Apple Music and Spotify, on the other hand, have an album normalization mode. The technique for normalizing an album is to either use the level of the loudest song in the album (or EP) or the average level of the entire album and set it equal to the platform’s reference level. The same gain offset is then applied to all other songs in the album. For Spotify and Apple Music, this is triggered when two or more songs from an album are played in sequence.
Interestingly, Tidal has chosen to use album normalization for all songs, even if they are in the same playlist. This method was implemented after Eelco Grimm published a study on the subject in 2017, providing strong evidence that album normalization is preferable for both album and playlist listening by most users. If we analyze this, it points to another important fact: we should not let reference normalization levels dictate how we align songs on an album, but rather let the artistic intent and natural flow of the music be our guide.
Below are some specifications by the platform to help you understand the various variables we are dealing with (our studio, when doing the mixing and mastering, will give the client an extra variant of the track with -14LUFS as an average to use).
Apple Music uses a -16 LUFS reference level, turns on normalization, makes quieter songs only louder as peak levels allow, never clips, and allows both track and album to be normalized depending on which playlist or album is being played. The caveat here is that older versions of macOS and iOS may still use Sound Check, a normalization method that is not based on LUFS scores.
Spotify uses a default reference level of -14 LUFS but has additional user-selectable levels of -23 and -11 LUFS. Normalization is on by default, and quieter songs will only turn up as loud as the peak levels for the -23 and -14 LUFS settings allow. The limit will be used for the -11 LUFS setting, however, over 87% of Spotify users don’t change the default settings. Spotify also allows you to normalize tracks and albums depending on whether you’re playing a playlist or an album.
YouTube uses a reference level of -14 LUFS and normalization is always on. The platform never uses clipping and uses track normalization exclusively.
SoundCloud does not use normalization, and also does not offer lossless audio playback (compresses/downgrades the quality of the material). Also, artists usually upload music directly to SoundCloud rather than through an aggregator. For these reasons, you may want to do a separate mastering for SoundCloud.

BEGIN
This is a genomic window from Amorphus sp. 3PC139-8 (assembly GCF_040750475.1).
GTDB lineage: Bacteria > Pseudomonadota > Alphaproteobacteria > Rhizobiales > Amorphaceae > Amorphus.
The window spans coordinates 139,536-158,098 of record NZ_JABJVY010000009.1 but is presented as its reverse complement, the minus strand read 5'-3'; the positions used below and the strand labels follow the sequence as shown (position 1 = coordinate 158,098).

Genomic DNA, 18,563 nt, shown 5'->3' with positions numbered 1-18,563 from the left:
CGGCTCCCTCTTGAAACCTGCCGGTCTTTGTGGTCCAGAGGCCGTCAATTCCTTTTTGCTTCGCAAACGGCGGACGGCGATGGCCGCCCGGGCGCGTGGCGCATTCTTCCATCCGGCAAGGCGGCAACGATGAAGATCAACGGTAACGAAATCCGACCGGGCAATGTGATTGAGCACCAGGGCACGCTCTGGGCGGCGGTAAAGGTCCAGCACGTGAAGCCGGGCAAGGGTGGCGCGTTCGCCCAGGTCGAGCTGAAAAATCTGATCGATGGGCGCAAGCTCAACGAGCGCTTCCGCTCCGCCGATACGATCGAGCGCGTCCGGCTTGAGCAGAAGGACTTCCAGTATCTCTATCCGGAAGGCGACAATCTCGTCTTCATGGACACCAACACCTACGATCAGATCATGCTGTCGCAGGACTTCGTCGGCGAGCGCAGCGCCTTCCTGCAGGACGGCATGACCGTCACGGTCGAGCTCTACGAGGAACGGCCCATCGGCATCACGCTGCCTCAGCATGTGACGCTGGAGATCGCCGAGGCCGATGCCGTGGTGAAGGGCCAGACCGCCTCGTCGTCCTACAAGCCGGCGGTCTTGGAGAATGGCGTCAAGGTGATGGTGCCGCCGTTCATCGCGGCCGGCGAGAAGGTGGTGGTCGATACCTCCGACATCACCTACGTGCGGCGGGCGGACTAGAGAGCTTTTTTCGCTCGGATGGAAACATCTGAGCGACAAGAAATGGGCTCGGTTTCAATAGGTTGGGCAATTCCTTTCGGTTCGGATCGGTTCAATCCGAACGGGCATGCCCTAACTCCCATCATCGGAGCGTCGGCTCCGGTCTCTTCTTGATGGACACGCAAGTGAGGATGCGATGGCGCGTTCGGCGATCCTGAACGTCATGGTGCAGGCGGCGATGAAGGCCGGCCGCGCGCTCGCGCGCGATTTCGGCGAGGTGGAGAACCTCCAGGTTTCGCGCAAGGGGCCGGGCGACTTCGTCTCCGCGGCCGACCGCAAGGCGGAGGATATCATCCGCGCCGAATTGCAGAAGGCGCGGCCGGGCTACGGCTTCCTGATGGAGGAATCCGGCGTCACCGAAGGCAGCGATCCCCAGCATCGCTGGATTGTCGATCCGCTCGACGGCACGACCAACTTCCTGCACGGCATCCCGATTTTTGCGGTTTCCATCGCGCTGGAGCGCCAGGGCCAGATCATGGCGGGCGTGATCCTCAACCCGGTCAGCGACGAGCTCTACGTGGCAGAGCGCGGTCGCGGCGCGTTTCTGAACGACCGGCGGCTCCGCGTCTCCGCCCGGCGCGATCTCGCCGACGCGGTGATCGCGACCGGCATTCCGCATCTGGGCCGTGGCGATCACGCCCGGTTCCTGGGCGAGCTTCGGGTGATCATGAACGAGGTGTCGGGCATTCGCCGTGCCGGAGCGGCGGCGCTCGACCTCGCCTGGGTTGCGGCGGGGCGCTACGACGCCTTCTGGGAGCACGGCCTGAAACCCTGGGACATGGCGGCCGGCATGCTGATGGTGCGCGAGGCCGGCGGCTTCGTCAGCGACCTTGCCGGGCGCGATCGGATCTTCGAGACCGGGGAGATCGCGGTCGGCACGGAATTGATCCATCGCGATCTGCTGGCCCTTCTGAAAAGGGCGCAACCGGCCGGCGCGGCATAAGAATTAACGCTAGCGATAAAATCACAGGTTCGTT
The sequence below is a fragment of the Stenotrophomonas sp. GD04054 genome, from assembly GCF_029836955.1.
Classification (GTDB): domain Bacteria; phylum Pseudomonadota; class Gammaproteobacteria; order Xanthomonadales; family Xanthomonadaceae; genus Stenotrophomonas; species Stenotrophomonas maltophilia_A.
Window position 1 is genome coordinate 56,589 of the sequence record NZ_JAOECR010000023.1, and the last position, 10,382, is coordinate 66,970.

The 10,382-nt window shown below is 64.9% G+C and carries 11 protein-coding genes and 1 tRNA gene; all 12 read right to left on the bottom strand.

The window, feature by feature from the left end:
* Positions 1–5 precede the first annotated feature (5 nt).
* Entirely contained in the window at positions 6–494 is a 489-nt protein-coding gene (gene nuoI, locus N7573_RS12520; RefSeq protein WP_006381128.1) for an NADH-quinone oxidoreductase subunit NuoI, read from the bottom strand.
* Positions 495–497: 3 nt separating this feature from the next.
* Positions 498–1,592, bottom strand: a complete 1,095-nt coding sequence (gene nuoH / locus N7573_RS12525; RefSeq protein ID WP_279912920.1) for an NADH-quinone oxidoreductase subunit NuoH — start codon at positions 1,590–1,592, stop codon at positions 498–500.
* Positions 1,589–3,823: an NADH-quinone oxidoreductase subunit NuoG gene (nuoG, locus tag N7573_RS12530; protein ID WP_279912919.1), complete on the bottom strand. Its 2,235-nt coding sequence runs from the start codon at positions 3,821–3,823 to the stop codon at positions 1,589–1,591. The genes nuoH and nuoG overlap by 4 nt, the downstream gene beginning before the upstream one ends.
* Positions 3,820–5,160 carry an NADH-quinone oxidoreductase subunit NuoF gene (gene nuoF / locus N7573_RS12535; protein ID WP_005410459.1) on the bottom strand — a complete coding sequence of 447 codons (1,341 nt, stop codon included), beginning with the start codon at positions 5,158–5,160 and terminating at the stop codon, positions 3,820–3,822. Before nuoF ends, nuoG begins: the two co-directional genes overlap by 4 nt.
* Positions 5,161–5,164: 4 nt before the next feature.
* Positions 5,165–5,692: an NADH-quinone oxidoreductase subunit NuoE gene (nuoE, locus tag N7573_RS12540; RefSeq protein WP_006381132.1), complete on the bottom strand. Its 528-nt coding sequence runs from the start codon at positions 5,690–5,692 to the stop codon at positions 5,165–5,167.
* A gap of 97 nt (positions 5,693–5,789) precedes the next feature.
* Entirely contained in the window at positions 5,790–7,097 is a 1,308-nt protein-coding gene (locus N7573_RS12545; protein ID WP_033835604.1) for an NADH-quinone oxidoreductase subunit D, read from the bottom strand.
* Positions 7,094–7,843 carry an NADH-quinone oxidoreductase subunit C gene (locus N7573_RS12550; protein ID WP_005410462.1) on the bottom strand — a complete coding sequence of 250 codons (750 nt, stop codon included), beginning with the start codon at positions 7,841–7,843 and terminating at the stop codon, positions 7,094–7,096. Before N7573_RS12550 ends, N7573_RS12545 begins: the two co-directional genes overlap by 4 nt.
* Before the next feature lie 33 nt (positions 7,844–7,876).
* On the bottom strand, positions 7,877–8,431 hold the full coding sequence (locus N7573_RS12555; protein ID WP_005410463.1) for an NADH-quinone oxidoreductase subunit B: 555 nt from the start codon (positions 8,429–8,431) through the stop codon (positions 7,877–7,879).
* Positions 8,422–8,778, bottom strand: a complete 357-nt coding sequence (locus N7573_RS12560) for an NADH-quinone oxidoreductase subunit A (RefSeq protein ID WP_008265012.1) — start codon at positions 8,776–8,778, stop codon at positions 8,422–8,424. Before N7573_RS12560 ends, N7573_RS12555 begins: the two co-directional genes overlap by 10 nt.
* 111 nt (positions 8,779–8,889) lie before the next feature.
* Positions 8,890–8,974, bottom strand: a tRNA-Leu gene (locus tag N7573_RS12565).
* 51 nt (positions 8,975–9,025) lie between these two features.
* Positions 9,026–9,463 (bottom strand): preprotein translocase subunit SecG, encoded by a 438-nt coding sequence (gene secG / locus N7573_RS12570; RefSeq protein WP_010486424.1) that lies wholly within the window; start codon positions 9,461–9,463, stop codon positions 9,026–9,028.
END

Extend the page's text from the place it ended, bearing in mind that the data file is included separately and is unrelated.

Amazon Music and Tidal use -14 LUFS while Deezer uses -15 LUFS and Pandora is close to -14 LUFS but doesn’t actually use LUFS at all. Tidal and Amazon have normalization enabled by default, while Deezer and Pandora don’t let you turn it off. Amazon, Pandora, and Deezer only use track normalization, while Tidal only normalizes albums.
AES official recommendation
In addition to all this, it should be noted that the engineers from the Audio Engineering Society (AES) have prepared a set of recommendations in the form of AES TD1008. This is a comprehensive document, but here are some of the highlights:
- Use album normalization whenever possible, even for playlists.
- It is recommended to normalize speech to -18 LUFS
- Normalize music to -16 LUFS. When using album normalization, normalize the loudest track in the album to -14 LUFS.
- Checking the characteristics of your track after mastering
Focusrite Pro Red Interfaces If you want to check the characteristics of your track after mastering to see how it will be processed, you can use the Loudness panel in iZotope’s Insight plugin. If you choose this method, then you will need to play the song from beginning to end without interruption. If you are looking for a faster method, check out iZotope’s “Waveform Statistics” in RX.
How to master, on what equipment, and what plug-ins to use for analysis and correction is a very broad topic and should be considered by a mastering engineer in all the subtleties and features of a particular track.